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Nov 14th, 2023

Stop Combining CSS & JS! + Performance Revisited

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Written by weaverryan

Stop Combining CSS & JS! + Performance Revisited

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And look out for an upcoming 30 Days with Last Stack tutorial. Or join me for my UX + AssetMapper SymfonyCon Workshop!

You know the all-important rule of frontend performance. Heck, it's probably the first thing you think about when profiling your site via Lighthouse. Repeat after me: combine your CSS and JS files to minimize the number of HTTP requests.

But wait, plot twist! That's not true anymore. Heck, it's been a myth for a while. Even Lighthouse doesn't seem to care. The one metric that mentions it doesn't affect your score... and the "solutions" relate to avoiding "blocking" resources, not eliminating requests.

Don't Care about Requests

What changed? Simple: HTTP/2 (and HTTP/3). With HTTP/2, browsers can make multiple requests (via a single connection) to the server at the same time. It's that simple. Game over. Oh, and HTTP/2 is supported by all browsers and all web servers. And if you're lazy (like us!), you can also put a service like Cloudflare in front of your site to automatically enable HTTP/2+.

Is there still some theoretical number of requests that's too many? Probably! But it's also probably a lot higher than you think. And that's the point: HTTP/2+ allows us to stop worrying about the number of requests. If you did hit some limit, let a tool like Lighthouse tell you... instead of guessing & worrying about it. For reference, today serves 7 uncombined CSS files and 50+ uncombined JS files on page load! The Lighthouse performance score? 100 ⚡️.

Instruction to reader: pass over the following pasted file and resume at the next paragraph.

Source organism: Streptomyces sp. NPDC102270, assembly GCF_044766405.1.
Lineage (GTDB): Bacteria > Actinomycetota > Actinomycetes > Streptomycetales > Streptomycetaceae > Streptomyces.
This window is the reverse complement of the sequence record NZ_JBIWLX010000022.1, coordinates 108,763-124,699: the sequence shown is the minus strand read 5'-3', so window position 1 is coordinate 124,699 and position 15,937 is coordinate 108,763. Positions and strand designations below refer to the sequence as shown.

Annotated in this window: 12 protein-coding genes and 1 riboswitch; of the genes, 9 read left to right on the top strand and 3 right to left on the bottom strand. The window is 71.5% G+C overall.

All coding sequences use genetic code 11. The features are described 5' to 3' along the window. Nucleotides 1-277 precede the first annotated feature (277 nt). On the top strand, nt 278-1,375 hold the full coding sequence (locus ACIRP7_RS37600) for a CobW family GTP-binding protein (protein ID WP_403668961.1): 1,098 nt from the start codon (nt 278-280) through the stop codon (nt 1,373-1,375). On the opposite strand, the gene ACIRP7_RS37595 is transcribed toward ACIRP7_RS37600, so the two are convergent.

Long-Term Caching ✅

Forgetting about HTTP/2 & requests, there's one thing that hasn't changed: the importance of long-term caching. When a user comes to my site, I want them to download my /assets/alien-attack.js file once and then never again. Heck, I don't even want their browser to take the time to ask if it's changed: just use the cached version.

Doing this is simple and not new. On your web server, set an Expires response header to a super-distant time in the future for every asset (CSS, JS, images, etc.). Then, after your browser requests GET /assets/alien-attack.js, it will cache that file (nearly) forever.

But... what happens when we change the file? To bust the cache, we need to change the URL. That's where asset versioning comes in. Instead of naming the file /assets/alien-attack.js, we call it /assets/alien-attack-10030cb02068eb.js. The 10030cb02068eb is known as a "digest": it's a hash of the file's contents. When we change the file, the digest changes, the URL changes, and the browser downloads the new file.

Since manually renaming the file ourselves would be... insane... this is the main task that we still need some tool to help us with. Webpack did this for us. And so does AssetMapper. In fact, AssetMapper is built for this.

For example, if we have an assets/uploads/blog/alien-attack.png file, we can reference it in a template like this:

<img src="{{ asset('assets/uploads/blog/alien-attack.png') }}" />

<img src="/assets/uploads/blog/alien-attack-10030cb02068eb.png" />

Free versioning! And this works for any file you put in a mapped assets directory.

Oh, and fun-fact: now that we're no longer combining files, if update change just one file, only that file's name will change... and our users will only re-download that one file... instead of a combined file that contains the code from a bunch of files that did not change.

Compression? Minification?

Status check!

  • Number of requests: ✅ don't care
  • Long-term caching: ✅ AssetMapper

But what about compression... or minification? These are still important, right? If we can squeeze a 25KB JavaScript file down to 5KB, shouldn't we do that?